Brachial Plexus Injury

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Brachial plexus injuries affect the peripheral nerves that carry movement and sensory signals between the spinal cord and the shoulder, arm, and hand. These injuries can cause pain, weakness, numbness, or even paralysis in the affected arm and hand.

With broad and deep clinical experience, backed by current research and investigations conducted at UT Southwestern Medical Center, we are defining a wider range of effective nonsurgical and surgical treatment options for patients. Our faculty members publish their work in high-impact scientific journals and present their work worldwide.

Specialized Care for Every Injury

The brachial plexus is a network of nerves on each side of the body that connects the central nervous system to the shoulder, arm, and hand. These nerves can be injured when stretched, compressed, or otherwise damaged.

Most minor brachial plexus injuries heal well, even without treatment. Some injuries require noninvasive treatments, and severe injuries often require surgery to help restore function. In treating brachial plexus injuries, UT Southwestern specialists perform surgery only when absolutely necessary.

Our peripheral nerve experts:

  • Have extensive experience in a broad range of clinical conditions
  • Participate in groundbreaking clinical trials
  • Evaluate products and technologies before they are widely available to the public
  • Adhere to a strict code of ethics
  • Teach future surgeons
  • Lead continuing education for practicing physicians

Causes of Brachial Plexus Injury

Most brachial plexus injuries are caused by a physical trauma. Damage to the upper brachial plexus nerves often occurs when the shoulder is forced down while the neck is stretched up and away from the shoulder. The lower brachial plexus nerves are more likely to be injured when an arm is forced above the head.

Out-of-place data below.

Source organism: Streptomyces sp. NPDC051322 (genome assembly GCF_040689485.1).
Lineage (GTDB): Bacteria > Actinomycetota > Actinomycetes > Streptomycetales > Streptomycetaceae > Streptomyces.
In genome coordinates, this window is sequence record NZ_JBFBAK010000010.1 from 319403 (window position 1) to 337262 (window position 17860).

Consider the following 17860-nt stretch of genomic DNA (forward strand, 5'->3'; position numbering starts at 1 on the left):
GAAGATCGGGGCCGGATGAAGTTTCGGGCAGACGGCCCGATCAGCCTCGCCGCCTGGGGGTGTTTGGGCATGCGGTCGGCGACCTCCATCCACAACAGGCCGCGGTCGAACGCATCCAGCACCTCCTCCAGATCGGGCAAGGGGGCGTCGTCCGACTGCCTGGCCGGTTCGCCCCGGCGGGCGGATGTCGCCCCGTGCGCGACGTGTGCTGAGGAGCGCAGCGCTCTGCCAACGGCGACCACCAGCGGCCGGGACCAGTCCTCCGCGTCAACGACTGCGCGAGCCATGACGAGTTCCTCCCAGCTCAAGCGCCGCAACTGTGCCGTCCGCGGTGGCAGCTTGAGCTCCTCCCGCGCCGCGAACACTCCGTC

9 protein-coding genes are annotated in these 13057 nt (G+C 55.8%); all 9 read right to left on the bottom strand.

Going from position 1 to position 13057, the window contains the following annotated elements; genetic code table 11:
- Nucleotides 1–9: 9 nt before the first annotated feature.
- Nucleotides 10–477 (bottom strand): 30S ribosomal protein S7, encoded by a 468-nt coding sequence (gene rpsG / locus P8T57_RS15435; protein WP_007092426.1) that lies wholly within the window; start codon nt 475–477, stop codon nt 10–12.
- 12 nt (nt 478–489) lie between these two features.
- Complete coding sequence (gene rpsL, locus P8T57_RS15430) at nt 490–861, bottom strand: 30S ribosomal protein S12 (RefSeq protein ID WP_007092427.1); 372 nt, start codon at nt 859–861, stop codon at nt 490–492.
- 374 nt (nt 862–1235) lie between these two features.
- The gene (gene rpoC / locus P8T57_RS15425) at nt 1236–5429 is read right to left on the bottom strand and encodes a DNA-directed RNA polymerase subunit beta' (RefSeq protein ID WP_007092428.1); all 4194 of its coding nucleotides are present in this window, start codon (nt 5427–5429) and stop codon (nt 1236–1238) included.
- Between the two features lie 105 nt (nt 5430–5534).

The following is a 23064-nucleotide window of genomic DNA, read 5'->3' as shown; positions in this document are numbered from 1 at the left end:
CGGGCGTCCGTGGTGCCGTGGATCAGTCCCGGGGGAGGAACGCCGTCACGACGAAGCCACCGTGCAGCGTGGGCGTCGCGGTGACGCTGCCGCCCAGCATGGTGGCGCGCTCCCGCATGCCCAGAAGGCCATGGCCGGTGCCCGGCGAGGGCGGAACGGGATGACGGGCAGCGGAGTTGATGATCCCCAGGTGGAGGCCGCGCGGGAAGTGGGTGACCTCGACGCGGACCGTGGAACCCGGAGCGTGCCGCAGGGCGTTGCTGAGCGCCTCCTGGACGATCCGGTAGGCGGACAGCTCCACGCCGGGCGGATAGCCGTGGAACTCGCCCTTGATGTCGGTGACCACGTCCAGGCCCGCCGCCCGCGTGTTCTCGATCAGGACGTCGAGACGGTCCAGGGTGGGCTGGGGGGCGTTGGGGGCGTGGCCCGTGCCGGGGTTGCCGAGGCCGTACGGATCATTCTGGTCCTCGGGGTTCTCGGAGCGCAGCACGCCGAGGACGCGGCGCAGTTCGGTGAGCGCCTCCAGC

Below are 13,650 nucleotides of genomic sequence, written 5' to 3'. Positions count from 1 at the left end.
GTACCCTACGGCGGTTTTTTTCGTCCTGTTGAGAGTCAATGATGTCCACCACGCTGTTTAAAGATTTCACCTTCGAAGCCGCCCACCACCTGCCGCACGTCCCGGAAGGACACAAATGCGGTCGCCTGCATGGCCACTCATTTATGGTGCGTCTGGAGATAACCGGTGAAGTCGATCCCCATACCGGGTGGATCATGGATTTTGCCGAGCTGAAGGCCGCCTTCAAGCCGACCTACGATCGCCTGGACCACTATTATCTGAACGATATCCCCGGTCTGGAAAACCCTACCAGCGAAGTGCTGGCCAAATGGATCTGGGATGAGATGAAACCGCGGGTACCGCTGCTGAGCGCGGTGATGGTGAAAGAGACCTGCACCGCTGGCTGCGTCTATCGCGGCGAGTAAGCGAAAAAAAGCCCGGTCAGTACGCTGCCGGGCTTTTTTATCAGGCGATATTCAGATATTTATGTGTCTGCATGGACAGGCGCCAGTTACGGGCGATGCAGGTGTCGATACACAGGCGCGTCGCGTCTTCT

Causes of brachial plexus injury include:

  • Contact sports
  • Damage from radiation treatments to the chest
  • Difficult births: High birth weight, breech presentation, or prolonged labor increase a newborn’s risk of brachial plexus injury, especially if the infant's shoulders get wedged within the birth canal.
  • Major trauma, such as motor vehicle accidents, falls, or bullet wounds
  • Medical trauma: A nerve may be cut during a surgical procedure, damaged by an injection, or damaged by the positioning of the body during surgery.
  • Tumors that grow in or along the brachial plexus or that otherwise put pressure on the brachial plexus

Types of Brachial Plexus Injuries

There are several types of brachial plexus injuries, which are categorized according to how the nerves are damaged and the severity of the damage.

Burners and stingers – brachial plexus neuropraxia: The nerves are stretched or compressed to the point of injury. These injuries are called burners or stingers because the main symptom is a burning or stinging sensation. They can also feel like an electric shock.

  • Compression neuropraxia is the most common form and generally occurs in older people. The brachial plexus nerve root is compressed, usually by the rotation of the head.